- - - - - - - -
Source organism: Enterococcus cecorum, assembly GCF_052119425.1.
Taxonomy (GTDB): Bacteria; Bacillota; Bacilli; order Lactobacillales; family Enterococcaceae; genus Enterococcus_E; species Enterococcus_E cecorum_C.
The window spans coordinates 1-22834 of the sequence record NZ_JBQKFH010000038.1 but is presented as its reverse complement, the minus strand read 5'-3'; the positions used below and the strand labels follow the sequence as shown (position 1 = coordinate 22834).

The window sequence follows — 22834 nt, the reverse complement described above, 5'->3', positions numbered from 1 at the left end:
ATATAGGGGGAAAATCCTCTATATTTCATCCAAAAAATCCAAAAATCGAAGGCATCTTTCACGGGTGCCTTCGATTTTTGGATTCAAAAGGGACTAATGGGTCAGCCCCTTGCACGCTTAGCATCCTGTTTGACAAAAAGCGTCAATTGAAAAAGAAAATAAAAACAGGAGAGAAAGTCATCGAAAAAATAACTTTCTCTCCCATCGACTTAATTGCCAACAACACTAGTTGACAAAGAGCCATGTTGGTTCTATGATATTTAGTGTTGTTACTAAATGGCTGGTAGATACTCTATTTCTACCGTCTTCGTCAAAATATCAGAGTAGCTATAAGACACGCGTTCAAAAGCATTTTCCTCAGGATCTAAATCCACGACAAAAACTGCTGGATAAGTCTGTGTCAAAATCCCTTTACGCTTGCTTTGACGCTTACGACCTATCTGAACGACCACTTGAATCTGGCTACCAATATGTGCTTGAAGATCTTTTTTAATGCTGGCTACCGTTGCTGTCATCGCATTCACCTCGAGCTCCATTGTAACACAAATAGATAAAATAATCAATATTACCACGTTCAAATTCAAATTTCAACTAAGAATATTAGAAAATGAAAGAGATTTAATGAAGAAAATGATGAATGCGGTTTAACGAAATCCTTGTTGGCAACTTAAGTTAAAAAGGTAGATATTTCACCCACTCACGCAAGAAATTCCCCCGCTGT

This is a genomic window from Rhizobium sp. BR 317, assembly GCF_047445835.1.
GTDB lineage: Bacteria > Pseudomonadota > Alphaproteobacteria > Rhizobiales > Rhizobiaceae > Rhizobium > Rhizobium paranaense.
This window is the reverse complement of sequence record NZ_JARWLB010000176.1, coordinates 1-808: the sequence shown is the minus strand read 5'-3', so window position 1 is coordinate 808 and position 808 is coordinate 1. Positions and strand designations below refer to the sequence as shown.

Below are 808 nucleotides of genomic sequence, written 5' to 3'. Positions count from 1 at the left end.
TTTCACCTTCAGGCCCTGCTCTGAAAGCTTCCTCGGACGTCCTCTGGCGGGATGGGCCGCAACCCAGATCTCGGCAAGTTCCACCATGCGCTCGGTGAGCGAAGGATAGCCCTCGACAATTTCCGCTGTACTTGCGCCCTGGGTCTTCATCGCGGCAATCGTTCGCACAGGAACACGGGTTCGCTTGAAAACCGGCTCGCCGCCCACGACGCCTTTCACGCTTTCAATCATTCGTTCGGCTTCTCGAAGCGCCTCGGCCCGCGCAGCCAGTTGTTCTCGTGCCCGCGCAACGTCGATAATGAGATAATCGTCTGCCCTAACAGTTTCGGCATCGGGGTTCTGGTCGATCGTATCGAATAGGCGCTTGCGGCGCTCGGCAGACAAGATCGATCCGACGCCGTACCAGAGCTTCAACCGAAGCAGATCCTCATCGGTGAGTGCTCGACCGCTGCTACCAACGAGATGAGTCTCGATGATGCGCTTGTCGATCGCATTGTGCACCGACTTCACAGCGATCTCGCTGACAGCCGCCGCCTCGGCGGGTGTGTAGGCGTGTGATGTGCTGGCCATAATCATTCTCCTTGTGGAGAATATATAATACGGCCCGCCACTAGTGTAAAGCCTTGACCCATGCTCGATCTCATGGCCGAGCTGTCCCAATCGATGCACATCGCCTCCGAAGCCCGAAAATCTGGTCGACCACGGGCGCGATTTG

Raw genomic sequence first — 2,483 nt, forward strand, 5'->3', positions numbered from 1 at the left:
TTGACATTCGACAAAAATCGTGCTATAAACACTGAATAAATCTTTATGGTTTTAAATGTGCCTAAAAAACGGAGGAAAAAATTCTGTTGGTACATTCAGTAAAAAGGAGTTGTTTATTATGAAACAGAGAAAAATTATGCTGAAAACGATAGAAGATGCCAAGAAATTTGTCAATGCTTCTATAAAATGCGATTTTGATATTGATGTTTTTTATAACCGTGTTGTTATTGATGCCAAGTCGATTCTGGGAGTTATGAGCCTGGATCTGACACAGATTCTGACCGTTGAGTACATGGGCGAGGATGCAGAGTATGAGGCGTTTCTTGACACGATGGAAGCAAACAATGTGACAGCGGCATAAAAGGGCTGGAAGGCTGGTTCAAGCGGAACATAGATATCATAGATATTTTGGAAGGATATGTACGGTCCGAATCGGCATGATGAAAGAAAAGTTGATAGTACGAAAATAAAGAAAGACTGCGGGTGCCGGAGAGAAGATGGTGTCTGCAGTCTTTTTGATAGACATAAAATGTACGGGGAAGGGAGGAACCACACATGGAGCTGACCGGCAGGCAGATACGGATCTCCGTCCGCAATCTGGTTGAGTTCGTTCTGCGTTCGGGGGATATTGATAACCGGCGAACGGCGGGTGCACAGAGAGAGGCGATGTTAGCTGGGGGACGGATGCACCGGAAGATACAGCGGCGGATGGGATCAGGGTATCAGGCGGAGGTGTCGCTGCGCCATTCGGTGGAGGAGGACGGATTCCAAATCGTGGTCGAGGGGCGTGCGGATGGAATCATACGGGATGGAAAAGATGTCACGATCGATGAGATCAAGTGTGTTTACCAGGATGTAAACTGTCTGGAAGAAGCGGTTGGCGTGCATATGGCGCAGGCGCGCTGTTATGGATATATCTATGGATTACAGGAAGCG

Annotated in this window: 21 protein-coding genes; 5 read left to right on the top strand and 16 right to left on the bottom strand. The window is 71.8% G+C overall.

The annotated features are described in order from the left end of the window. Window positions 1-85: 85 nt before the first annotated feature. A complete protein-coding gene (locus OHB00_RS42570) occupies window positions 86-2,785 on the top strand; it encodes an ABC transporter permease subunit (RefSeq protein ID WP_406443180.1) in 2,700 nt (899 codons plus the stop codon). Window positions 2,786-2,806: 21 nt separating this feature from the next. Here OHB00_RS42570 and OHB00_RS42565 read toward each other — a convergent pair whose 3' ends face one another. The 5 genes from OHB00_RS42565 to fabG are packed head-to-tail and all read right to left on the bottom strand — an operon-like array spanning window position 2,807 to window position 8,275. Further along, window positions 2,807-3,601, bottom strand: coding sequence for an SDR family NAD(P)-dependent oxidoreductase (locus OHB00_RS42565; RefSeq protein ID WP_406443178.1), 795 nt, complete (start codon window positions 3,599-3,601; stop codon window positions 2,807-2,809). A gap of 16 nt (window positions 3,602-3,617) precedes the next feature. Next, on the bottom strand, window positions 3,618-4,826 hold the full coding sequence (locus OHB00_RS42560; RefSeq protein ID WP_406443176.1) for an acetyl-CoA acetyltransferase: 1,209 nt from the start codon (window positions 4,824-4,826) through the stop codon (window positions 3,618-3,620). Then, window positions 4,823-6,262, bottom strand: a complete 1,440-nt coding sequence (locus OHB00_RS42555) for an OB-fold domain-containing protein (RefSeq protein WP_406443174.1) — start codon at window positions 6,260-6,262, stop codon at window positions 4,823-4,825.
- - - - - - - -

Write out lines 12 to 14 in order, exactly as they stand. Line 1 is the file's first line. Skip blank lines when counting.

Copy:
TTGACATTCGACAAAAATCGTGCTATAAACACTGAATAAATCTTTATGGTTTTAAATGTGCCTAAAAAACGGAGGAAAAAATTCTGTTGGTACATTCAGTAAAAAGGAGTTGTTTATTATGAAACAGAGAAAAATTATGCTGAAAACGATAGAAGATGCCAAGAAATTTGTCAATGCTTCTATAAAATGCGATTTTGATATTGATGTTTTTTATAACCGTGTTGTTATTGATGCCAAGTCGATTCTGGGAGTTATGAGCCTGGATCTGACACAGATTCTGACCGTTGAGTACATGGGCGAGGATGCAGAGTATGAGGCGTTTCTTGACACGATGGAAGCAAACAATGTGACAGCGGCATAAAAGGGCTGGAAGGCTGGTTCAAGCGGAACATAGATATCATAGATATTTTGGAAGGATATGTACGGTCCGAATCGGCATGATGAAAGAAAAGTTGATAGTACGAAAATAAAGAAAGACTGCGGGTGCCGGAGAGAAGATGGTGTCTGCAGTCTTTTTGATAGACATAAAATGTACGGGGAAGGGAGGAACCACACATGGAGCTGACCGGCAGGCAGATACGGATCTCCGTCCGCAATCTGGTTGAGTTCGTTCTGCGTTCGGGGGATATTGATAACCGGCGAACGGCGGGTGCACAGAGAGAGGCGATGTTAGCTGGGGGACGGATGCACCGGAAGATACAGCGGCGGATGGGATCAGGGTATCAGGCGGAGGTGTCGCTGCGCCATTCGGTGGAGGAGGACGGATTCCAAATCGTGGTCGAGGGGCGTGCGGATGGAATCATACGGGATGGAAAAGATGTCACGATCGATGAGATCAAGTGTGTTTACCAGGATGTAAACTGTCTGGAAGAAGCGGTTGGCGTGCATATGGCGCAGGCGCGCTGTTATGGATATATCTATGGATTACAGGAAGCG

Annotated in this window: 21 protein-coding genes; 5 read left to right on the top strand and 16 right to left on the bottom strand. The window is 71.8% G+C overall.

The annotated features are described in order from the left end of the window. Window positions 1-85: 85 nt before the first annotated feature. A complete protein-coding gene (locus OHB00_RS42570) occupies window positions 86-2,785 on the top strand; it encodes an ABC transporter permease subunit (RefSeq protein ID WP_406443180.1) in 2,700 nt (899 codons plus the stop codon). Window positions 2,786-2,806: 21 nt separating this feature from the next. Here OHB00_RS42570 and OHB00_RS42565 read toward each other — a convergent pair whose 3' ends face one another. The 5 genes from OHB00_RS42565 to fabG are packed head-to-tail and all read right to left on the bottom strand — an operon-like array spanning window position 2,807 to window position 8,275. Further along, window positions 2,807-3,601, bottom strand: coding sequence for an SDR family NAD(P)-dependent oxidoreductase (locus OHB00_RS42565; RefSeq protein ID WP_406443178.1), 795 nt, complete (start codon window positions 3,599-3,601; stop codon window positions 2,807-2,809). A gap of 16 nt (window positions 3,602-3,617) precedes the next feature. Next, on the bottom strand, window positions 3,618-4,826 hold the full coding sequence (locus OHB00_RS42560; RefSeq protein ID WP_406443176.1) for an acetyl-CoA acetyltransferase: 1,209 nt from the start codon (window positions 4,824-4,826) through the stop codon (window positions 3,618-3,620). Then, window positions 4,823-6,262, bottom strand: a complete 1,440-nt coding sequence (locus OHB00_RS42555) for an OB-fold domain-containing protein (RefSeq protein WP_406443174.1) — start codon at window positions 6,260-6,262, stop codon at window positions 4,823-4,825.